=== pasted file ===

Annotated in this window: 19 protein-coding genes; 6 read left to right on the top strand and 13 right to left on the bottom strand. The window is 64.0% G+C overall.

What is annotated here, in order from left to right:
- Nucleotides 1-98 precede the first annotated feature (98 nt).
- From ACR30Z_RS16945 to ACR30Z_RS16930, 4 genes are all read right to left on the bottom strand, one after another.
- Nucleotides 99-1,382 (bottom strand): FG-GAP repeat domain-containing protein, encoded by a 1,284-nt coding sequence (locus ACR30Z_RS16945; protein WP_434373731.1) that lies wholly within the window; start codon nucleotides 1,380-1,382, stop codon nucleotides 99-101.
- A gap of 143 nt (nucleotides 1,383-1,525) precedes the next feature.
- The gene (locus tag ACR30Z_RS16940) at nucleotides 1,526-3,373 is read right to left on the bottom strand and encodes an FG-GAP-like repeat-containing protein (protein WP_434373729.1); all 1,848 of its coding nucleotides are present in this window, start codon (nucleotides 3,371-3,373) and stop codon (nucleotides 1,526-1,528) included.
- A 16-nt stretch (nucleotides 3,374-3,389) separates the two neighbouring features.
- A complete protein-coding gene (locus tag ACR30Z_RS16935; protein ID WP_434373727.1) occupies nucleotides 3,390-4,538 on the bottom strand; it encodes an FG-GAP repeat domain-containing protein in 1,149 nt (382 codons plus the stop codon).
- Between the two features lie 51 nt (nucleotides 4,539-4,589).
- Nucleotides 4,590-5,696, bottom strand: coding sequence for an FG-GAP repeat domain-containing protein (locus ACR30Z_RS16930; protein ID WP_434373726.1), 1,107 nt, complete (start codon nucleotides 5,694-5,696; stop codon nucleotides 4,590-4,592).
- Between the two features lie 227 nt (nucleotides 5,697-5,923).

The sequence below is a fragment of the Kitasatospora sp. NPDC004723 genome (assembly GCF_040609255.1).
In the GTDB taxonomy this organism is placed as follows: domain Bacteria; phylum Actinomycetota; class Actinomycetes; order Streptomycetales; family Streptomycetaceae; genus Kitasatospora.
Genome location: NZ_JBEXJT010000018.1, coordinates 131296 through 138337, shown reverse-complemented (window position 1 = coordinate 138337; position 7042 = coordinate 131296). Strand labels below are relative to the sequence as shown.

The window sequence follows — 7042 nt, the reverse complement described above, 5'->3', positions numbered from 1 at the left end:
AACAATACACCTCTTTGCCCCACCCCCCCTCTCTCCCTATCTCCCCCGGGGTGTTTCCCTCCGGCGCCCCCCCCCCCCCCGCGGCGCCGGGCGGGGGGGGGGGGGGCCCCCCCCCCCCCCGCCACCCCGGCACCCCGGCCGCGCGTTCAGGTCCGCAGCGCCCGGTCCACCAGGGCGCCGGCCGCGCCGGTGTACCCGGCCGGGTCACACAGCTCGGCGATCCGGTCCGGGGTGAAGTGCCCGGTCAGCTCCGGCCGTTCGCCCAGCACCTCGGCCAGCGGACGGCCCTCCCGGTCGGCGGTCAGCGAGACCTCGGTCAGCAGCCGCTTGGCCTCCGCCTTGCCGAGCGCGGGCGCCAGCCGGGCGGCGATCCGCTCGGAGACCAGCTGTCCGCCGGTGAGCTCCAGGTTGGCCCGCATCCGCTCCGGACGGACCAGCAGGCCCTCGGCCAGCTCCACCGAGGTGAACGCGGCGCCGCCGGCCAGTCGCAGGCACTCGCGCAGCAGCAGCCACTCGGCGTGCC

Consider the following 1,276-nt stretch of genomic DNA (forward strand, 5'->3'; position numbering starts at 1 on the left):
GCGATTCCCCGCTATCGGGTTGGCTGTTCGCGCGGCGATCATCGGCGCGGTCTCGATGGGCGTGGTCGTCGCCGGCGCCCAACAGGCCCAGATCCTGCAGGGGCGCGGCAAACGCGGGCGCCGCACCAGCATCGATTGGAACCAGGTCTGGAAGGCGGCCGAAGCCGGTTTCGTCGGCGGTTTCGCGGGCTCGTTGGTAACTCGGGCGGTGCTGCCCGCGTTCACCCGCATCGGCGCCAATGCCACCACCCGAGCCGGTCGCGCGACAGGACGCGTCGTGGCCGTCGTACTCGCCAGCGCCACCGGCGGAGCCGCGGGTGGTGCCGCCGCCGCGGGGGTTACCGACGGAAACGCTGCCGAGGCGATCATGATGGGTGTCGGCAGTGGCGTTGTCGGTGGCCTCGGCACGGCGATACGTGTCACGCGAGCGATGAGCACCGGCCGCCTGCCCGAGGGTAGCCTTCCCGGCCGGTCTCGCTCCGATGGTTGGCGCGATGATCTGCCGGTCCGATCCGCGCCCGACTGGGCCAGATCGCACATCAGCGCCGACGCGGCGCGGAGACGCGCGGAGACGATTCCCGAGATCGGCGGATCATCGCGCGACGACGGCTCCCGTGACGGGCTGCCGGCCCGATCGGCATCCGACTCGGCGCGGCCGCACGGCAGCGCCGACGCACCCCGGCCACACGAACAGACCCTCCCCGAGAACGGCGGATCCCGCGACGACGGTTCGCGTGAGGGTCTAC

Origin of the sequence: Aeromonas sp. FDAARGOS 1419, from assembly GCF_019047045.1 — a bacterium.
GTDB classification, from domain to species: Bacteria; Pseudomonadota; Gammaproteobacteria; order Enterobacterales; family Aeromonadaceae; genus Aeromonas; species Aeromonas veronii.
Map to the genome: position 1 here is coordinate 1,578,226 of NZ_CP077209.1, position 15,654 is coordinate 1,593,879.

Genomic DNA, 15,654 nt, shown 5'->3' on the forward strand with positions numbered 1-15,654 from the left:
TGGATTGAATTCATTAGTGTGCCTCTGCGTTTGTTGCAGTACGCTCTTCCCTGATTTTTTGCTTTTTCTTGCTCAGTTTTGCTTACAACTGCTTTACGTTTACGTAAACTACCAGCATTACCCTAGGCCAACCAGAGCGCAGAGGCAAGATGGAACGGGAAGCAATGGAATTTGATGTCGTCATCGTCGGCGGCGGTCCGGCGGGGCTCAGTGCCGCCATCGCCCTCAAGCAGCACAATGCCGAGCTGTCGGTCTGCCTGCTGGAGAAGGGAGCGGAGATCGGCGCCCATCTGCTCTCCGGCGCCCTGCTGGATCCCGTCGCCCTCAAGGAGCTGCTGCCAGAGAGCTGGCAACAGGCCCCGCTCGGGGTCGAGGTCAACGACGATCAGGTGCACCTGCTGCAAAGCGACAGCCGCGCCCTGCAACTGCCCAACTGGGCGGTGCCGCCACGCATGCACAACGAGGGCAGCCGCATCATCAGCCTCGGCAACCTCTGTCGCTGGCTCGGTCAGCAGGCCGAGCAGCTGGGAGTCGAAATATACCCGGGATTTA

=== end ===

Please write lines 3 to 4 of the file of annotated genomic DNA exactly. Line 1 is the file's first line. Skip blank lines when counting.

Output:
- Nucleotides 1-98 precede the first annotated feature (98 nt).
- From ACR30Z_RS16945 to ACR30Z_RS16930, 4 genes are all read right to left on the bottom strand, one after another.